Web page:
Barr Al Hikman is a wetland paradise of preeminent importance for migratory birds along the West Asian-East African flyway. It is known for its biodiversity, with enormous numbers of invertebrates hidden in the sediments, providing good food resources for hundreds of thousands of migratory waterfowl that depend on this coastal oasis on their journeys across the Arabian Peninsula. In fact, a team from Wetlands International found over half a million birds wintering at Barr Al-Hikman in 2017, and recorded a total of 63 waterfowl species at the site in 2017-2019. Overall, the density of waders in the Barr Al Hikman tidal flats is one of the highest in the world, making it one of the most important wetlands on the coast of the world.
One of the species that relies on this wetland is the curlew sandpiper Calidris ferruginea (Near Threatened), which migrates a proud 6000 kilometers from its breeding grounds in the Siberian tundra to Bar Al Hikman every winter to take advantage of the exceptional food availability of the habitat . After this intrepid wader has replenished its energy, it continues its journey for another 6,000 kilometers to South Africa.
Barr Al Hikman is a rocky limestone peninsula covering an area of 900 square kilometers and the longest natural sandbar in the Middle East. The most important habitats are extensive gravel areas, sabkha on the coast and inland (a mixture of sand, mud and salt), tidal flats and shallow lagoons that are connected to sea bays and straits. Numerous fish populations in the bay and in the straits attract whales and dolphins, while no fewer than four threatened species of sea turtles nest on its shores. It is also home to eccentric invertebrates like the red-eyed rock crab Eriphia sebana, which lives in massive tangles of interwoven chalk tubes made by colonial tube worms. It feeds on smaller crabs and snails. For this purpose, it has developed massive claws with molar “teeth” that can crack thick shells.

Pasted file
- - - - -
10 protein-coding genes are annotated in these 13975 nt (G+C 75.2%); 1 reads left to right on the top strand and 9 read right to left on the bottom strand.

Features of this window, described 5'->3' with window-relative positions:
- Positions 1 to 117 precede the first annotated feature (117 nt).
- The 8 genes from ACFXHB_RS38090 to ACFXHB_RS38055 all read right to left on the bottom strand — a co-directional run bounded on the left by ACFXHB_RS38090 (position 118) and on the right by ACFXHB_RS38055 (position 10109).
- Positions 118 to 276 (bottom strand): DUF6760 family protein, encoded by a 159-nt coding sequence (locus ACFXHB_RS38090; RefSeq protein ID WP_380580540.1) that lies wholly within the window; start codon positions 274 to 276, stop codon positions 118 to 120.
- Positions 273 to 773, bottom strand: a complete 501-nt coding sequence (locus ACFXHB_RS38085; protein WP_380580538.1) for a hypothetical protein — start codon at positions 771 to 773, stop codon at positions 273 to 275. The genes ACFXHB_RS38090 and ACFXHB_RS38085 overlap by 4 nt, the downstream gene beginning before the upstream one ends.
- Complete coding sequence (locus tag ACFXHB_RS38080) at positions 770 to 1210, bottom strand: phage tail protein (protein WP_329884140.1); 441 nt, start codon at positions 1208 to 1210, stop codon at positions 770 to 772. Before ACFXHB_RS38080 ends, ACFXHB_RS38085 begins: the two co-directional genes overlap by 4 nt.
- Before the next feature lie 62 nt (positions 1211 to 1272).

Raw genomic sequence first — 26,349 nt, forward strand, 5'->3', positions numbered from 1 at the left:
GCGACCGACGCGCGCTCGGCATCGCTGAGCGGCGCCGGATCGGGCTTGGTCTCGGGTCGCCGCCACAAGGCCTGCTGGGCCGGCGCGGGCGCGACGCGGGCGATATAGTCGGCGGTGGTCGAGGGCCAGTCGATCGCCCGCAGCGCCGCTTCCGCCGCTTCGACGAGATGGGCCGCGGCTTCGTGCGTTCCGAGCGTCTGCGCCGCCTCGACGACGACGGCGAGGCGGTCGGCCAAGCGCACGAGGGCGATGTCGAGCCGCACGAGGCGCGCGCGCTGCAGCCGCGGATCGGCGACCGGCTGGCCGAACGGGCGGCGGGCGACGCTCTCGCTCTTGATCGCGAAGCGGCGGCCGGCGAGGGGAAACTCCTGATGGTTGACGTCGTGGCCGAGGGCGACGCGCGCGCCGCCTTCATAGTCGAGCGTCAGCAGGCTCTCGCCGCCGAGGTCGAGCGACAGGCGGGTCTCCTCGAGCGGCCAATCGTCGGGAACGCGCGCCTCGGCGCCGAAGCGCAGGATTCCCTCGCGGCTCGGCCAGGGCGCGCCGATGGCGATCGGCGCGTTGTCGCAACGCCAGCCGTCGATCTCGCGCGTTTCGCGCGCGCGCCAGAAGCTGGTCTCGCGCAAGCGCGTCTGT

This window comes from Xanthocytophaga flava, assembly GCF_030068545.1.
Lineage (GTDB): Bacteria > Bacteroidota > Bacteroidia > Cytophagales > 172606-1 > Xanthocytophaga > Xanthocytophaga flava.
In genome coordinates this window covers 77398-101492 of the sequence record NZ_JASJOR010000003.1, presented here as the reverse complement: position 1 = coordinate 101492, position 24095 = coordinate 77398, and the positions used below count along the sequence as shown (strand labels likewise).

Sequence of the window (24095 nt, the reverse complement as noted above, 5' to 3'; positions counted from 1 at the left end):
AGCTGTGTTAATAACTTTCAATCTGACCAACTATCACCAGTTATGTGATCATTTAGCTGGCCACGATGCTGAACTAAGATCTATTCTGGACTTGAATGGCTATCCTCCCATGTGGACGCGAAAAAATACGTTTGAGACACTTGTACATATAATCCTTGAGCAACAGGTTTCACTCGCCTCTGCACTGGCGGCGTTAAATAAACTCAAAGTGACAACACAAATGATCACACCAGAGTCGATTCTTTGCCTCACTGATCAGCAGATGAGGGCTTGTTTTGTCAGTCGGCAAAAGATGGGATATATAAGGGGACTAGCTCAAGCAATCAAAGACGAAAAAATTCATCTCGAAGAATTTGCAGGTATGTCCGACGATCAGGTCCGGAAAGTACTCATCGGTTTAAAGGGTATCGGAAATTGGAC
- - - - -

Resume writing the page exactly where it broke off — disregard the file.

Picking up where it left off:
The wetland has been designated by BirdLife as an important bird and biodiversity area and is also an important biodiversity area. In addition, according to the criteria of the Ramsar Convention, the area is considered to be an internationally important wetland, as it regularly supports more than 20,000 water birds or at least 1% of the population of a water bird species. Recent surveys show that Barr Al Hikman meets these criteria for no fewer than 21 species.
An estimated 35% of all wetlands worldwide have been lost since the 1970s, increasing the risk of extinction for many species. Coastal wetlands in many parts of the Arabian Peninsula are under pressure. Studies show that human activities increasingly lead to the deterioration and loss of important locations in the region. Species like the great knot Calidris tenuirostris are already threatened by the reclamation of other wetlands on their journey. Formal protection of this area would therefore ensure a crucial, truly irreplaceable hub for migratory birds in the center of the West Asian-East African flyway.
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